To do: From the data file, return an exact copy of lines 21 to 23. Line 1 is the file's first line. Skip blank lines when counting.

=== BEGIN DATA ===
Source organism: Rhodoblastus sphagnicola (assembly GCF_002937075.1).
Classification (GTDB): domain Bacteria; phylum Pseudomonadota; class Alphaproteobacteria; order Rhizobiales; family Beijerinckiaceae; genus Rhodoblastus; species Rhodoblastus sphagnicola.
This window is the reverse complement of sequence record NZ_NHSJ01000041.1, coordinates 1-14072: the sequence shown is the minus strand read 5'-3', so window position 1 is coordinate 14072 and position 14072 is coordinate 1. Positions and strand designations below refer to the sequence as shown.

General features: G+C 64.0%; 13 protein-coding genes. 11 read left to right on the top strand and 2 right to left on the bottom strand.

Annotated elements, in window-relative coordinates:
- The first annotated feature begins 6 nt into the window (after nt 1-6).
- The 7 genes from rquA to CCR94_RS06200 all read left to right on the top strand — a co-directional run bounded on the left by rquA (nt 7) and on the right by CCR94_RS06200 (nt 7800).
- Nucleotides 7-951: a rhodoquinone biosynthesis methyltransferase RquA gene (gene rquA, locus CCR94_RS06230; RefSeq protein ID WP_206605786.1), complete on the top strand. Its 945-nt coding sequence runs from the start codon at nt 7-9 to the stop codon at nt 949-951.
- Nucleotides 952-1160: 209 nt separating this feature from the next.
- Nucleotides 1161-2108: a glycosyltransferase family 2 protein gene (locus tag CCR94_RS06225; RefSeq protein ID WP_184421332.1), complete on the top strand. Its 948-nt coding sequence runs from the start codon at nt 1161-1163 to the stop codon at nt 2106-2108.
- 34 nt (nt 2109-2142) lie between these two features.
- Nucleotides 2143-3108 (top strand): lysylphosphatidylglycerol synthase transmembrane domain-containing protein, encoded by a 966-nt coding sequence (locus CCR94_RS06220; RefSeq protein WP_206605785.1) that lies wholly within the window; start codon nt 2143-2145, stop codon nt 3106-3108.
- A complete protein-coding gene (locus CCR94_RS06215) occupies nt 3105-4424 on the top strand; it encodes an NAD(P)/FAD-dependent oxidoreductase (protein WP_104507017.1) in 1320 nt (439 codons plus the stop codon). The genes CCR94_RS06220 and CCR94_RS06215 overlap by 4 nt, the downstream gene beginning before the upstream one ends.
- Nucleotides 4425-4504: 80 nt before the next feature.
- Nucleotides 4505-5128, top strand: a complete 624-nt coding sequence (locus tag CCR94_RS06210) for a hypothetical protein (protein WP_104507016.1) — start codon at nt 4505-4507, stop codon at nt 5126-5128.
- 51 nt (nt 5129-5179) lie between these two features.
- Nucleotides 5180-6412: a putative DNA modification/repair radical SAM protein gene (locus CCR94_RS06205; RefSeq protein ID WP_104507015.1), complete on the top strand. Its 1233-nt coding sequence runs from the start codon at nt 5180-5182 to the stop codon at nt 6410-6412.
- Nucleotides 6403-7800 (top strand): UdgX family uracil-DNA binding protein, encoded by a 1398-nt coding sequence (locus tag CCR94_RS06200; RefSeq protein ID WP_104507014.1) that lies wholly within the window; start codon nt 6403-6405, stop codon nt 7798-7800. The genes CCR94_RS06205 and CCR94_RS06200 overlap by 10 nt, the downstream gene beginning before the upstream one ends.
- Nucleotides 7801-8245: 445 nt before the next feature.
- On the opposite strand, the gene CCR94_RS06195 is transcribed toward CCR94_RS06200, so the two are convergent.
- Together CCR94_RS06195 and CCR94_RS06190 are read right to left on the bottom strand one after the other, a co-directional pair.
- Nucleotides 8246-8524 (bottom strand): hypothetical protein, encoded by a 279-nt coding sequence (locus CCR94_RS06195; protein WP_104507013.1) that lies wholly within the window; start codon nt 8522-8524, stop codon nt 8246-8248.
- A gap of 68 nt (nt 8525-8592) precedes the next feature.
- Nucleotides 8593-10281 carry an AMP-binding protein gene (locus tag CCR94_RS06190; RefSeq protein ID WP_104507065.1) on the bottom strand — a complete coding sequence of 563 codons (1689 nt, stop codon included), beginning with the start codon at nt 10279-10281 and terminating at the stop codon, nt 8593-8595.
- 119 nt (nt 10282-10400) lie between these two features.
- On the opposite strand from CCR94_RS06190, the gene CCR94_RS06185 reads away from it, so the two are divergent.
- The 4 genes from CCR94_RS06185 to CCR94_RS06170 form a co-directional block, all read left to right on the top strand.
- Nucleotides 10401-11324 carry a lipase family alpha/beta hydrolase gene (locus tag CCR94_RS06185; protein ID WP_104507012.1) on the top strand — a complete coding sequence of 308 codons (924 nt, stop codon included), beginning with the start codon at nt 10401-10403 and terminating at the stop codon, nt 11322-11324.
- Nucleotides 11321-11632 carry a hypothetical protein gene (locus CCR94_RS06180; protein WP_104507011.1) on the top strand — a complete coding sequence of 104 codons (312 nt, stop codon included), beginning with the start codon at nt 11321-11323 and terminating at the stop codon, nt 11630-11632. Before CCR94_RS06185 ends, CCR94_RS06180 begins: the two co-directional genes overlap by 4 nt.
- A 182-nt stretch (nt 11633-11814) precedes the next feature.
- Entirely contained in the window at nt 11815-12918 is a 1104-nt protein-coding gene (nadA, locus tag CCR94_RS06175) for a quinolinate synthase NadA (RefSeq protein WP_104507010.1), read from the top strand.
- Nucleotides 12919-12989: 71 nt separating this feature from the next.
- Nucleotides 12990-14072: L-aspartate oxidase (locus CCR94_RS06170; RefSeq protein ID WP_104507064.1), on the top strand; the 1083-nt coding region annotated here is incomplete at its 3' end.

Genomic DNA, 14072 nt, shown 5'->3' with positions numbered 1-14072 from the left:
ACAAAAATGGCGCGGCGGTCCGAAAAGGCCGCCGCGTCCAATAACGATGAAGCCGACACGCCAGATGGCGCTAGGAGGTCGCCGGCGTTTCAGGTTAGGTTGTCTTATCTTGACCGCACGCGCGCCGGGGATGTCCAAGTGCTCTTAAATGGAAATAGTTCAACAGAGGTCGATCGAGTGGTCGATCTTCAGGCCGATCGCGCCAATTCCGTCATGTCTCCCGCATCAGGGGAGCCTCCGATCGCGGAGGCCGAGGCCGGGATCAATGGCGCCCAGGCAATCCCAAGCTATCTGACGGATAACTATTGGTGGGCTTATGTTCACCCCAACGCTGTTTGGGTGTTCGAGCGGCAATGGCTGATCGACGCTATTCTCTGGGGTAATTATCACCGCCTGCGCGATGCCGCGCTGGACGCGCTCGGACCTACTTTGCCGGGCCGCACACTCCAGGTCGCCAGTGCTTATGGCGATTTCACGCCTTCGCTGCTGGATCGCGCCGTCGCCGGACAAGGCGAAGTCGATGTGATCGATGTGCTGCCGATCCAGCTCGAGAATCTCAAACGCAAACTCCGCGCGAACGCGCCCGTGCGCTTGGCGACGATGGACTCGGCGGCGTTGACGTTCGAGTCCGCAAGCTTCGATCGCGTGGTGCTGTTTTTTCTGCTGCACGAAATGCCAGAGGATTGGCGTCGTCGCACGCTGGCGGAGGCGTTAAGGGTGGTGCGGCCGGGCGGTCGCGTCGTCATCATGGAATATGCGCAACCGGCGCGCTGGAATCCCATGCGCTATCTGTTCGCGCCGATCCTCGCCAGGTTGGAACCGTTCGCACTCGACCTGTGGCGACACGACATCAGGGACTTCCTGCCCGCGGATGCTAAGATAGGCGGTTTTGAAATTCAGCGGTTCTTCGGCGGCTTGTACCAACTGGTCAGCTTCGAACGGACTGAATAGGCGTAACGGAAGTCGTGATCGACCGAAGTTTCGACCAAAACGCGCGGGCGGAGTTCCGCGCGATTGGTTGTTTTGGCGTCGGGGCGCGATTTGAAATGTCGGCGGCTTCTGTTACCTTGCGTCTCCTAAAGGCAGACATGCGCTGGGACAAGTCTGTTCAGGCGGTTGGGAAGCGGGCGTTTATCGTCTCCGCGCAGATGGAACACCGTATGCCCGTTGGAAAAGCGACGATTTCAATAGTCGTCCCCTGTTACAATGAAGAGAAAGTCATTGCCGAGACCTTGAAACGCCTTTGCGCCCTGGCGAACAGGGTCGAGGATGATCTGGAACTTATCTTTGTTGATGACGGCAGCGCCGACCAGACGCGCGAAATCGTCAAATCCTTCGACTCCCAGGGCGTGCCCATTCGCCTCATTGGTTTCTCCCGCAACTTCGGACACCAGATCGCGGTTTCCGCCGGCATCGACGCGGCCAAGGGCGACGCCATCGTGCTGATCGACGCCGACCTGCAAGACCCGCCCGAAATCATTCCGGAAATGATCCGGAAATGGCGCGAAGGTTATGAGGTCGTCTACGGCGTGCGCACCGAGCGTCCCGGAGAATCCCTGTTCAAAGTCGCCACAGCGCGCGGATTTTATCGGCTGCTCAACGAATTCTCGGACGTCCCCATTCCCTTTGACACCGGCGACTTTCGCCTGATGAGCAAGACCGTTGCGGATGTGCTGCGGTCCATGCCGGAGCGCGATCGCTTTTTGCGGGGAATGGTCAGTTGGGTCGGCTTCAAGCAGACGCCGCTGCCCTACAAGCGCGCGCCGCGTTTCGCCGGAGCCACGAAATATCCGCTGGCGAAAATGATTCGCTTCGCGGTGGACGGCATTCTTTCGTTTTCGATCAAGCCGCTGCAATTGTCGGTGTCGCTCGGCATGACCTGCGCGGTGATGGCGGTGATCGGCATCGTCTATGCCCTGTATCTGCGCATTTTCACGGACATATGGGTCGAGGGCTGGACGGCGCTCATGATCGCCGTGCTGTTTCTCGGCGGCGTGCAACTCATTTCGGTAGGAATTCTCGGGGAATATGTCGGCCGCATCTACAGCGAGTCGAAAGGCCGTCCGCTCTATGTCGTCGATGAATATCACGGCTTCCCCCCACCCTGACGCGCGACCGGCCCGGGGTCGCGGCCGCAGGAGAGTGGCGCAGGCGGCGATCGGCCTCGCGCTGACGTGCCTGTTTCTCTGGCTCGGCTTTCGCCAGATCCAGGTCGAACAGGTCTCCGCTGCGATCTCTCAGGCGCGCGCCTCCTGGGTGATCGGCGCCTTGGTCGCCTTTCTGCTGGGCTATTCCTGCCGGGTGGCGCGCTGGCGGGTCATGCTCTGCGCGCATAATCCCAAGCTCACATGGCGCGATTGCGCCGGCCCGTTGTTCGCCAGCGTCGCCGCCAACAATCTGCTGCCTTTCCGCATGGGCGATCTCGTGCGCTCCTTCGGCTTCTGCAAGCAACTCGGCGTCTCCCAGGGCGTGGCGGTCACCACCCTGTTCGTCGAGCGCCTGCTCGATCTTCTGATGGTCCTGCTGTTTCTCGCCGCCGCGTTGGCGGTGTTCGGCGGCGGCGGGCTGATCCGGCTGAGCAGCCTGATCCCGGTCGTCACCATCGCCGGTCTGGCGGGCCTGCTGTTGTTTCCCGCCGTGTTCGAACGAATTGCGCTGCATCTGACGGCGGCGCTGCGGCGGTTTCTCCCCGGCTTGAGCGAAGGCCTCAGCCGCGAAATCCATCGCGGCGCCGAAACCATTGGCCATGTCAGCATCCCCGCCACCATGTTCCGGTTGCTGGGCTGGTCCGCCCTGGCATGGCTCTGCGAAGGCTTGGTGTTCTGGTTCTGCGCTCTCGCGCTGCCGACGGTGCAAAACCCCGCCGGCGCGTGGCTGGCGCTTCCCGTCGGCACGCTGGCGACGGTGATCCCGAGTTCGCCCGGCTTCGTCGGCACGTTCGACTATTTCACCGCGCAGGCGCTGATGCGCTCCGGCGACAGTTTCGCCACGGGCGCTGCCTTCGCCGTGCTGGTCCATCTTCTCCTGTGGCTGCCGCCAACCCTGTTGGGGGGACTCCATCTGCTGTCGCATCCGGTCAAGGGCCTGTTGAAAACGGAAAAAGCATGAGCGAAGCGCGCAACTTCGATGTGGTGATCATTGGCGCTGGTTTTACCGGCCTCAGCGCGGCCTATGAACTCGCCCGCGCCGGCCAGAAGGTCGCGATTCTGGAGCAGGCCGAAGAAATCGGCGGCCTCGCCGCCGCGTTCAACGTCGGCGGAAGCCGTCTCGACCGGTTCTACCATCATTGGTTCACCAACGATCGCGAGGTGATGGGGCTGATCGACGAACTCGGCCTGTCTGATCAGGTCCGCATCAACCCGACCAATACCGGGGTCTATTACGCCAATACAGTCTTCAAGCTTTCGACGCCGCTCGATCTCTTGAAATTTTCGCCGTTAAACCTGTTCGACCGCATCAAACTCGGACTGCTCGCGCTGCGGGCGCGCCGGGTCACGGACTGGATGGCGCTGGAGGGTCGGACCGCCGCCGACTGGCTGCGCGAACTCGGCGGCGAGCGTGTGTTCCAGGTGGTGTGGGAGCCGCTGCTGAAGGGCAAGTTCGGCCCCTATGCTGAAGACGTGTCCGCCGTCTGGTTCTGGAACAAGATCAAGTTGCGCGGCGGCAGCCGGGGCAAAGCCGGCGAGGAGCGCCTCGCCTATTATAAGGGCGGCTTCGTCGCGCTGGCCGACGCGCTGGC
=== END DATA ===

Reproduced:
- Together CCR94_RS06195 and CCR94_RS06190 are read right to left on the bottom strand one after the other, a co-directional pair.
- Nucleotides 8246-8524 (bottom strand): hypothetical protein, encoded by a 279-nt coding sequence (locus CCR94_RS06195; protein WP_104507013.1) that lies wholly within the window; start codon nt 8522-8524, stop codon nt 8246-8248.
- A gap of 68 nt (nt 8525-8592) precedes the next feature.